The Readymade Is Already Made

Of the twentieth-century art gods (Pablo Picasso, Henri Matisse, Marcel Duchamp, Jackson Pollock and Andy Warhol), Marcel Duchamp elicits no middle road. He is either revered as a godlike figure of contemporary art or disdained as a charlatan.
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Of the twentieth-century art gods (Pablo Picasso, Henri Matisse, Marcel Duchamp, Jackson Pollock and Andy Warhol), Marcel Duchamp elicits no middle road. He is either revered as a godlike figure of contemporary art or disdained as a charlatan. Curators, artists, critics and dealers praise his import in reframing and redefining what is art and how we view it. In fact, the other night at a dinner party seated amongst a crowd of the aforementioned art-world folk, I asked, "Are we done with Duchamp?" Knives and forks dropped from their fingers as their eyes shot daggers at me. The rebuttal that followed began, " We can never be done with Duchamp!" and "If you know anything about contemporary art, how can you propose such a question?"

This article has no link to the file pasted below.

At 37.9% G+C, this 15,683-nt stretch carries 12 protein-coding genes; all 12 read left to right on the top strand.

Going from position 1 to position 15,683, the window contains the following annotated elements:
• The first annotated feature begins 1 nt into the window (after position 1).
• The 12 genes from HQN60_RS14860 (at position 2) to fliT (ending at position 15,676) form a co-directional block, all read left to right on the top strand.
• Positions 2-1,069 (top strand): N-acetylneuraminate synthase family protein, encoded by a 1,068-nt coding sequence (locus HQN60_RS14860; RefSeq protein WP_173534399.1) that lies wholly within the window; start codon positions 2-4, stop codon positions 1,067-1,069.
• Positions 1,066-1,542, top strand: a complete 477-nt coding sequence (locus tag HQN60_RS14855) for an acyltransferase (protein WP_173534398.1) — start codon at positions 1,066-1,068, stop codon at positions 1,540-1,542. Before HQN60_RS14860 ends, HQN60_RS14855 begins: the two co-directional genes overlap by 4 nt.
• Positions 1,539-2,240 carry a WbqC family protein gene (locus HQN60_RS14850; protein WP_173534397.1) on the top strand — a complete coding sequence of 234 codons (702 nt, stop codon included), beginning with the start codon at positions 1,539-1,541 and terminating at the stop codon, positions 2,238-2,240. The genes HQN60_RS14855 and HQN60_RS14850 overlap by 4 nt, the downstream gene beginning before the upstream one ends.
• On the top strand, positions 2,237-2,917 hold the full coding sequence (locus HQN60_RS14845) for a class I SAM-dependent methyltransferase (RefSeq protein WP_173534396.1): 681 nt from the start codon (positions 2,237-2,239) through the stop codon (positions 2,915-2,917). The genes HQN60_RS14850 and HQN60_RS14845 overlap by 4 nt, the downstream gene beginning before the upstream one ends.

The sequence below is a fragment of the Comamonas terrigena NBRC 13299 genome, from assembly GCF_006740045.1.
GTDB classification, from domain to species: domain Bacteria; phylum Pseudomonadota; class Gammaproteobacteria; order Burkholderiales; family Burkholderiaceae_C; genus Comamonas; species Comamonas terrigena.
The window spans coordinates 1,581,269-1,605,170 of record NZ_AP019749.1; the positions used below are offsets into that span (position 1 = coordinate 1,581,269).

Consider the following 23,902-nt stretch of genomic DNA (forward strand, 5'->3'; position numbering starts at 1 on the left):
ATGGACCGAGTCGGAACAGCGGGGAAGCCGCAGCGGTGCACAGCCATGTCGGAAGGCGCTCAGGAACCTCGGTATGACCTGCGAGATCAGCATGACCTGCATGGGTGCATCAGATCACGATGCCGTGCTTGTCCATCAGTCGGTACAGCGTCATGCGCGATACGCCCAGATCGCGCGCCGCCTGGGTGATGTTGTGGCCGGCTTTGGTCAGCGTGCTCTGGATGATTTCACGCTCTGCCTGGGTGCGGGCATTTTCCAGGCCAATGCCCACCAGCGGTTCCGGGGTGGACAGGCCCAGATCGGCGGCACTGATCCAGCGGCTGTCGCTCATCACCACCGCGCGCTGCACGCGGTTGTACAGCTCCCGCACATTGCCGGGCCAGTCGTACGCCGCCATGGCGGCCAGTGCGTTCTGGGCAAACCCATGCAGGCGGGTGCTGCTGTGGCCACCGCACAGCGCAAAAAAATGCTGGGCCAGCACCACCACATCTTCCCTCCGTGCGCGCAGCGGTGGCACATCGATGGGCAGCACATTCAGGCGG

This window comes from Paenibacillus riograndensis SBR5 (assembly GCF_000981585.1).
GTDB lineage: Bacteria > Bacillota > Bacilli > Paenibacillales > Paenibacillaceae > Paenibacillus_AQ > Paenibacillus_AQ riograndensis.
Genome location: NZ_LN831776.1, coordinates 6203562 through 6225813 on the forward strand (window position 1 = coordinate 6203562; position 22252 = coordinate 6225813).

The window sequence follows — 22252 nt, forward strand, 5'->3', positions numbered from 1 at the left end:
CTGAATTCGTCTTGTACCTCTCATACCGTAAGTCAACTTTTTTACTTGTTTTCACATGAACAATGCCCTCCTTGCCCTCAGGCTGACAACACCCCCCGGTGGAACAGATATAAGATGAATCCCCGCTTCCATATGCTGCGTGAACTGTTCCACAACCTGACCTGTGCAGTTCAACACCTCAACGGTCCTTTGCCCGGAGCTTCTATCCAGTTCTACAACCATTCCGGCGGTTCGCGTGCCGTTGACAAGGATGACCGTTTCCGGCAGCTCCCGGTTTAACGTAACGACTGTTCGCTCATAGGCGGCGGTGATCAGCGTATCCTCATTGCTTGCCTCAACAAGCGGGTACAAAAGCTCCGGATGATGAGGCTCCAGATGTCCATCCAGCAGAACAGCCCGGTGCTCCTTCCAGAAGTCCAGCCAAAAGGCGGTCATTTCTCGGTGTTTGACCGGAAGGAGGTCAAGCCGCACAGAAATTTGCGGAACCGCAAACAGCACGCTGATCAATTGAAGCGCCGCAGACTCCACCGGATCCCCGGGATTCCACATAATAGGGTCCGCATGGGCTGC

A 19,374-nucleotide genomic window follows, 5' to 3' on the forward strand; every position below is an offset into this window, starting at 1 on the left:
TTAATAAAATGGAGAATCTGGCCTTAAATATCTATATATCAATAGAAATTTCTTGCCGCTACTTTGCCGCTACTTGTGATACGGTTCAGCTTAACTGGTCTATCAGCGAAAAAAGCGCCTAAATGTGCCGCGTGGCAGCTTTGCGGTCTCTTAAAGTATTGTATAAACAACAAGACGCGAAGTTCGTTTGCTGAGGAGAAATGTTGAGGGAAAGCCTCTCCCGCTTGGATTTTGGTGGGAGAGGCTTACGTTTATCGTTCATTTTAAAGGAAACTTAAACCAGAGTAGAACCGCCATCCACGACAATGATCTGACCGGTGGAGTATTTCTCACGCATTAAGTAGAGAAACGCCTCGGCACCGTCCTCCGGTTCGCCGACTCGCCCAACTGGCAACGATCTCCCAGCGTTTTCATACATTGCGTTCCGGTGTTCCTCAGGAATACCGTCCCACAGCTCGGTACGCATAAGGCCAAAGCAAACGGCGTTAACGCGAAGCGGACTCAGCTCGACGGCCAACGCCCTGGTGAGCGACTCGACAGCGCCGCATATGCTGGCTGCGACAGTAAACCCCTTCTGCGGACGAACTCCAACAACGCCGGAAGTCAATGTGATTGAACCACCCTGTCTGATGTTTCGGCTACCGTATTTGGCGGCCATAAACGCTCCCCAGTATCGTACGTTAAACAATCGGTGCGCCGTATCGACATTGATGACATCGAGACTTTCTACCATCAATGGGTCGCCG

Indeed, I swear, on a stack of Artforums, I am no art historian or art scholar, nor a curator, critic or dealer. I am simply and purely an art appreciator. And, I realize by proposing that I see an overuse of art proclaiming a Duchampian lineage or ideal that I am certain to provoke strong opinions from people smarter than I. What has this idealism done for art? The ideal form, the ideal material, the ideal expression, the ideal truth; these things continue to be sought, but alas, they have all been found!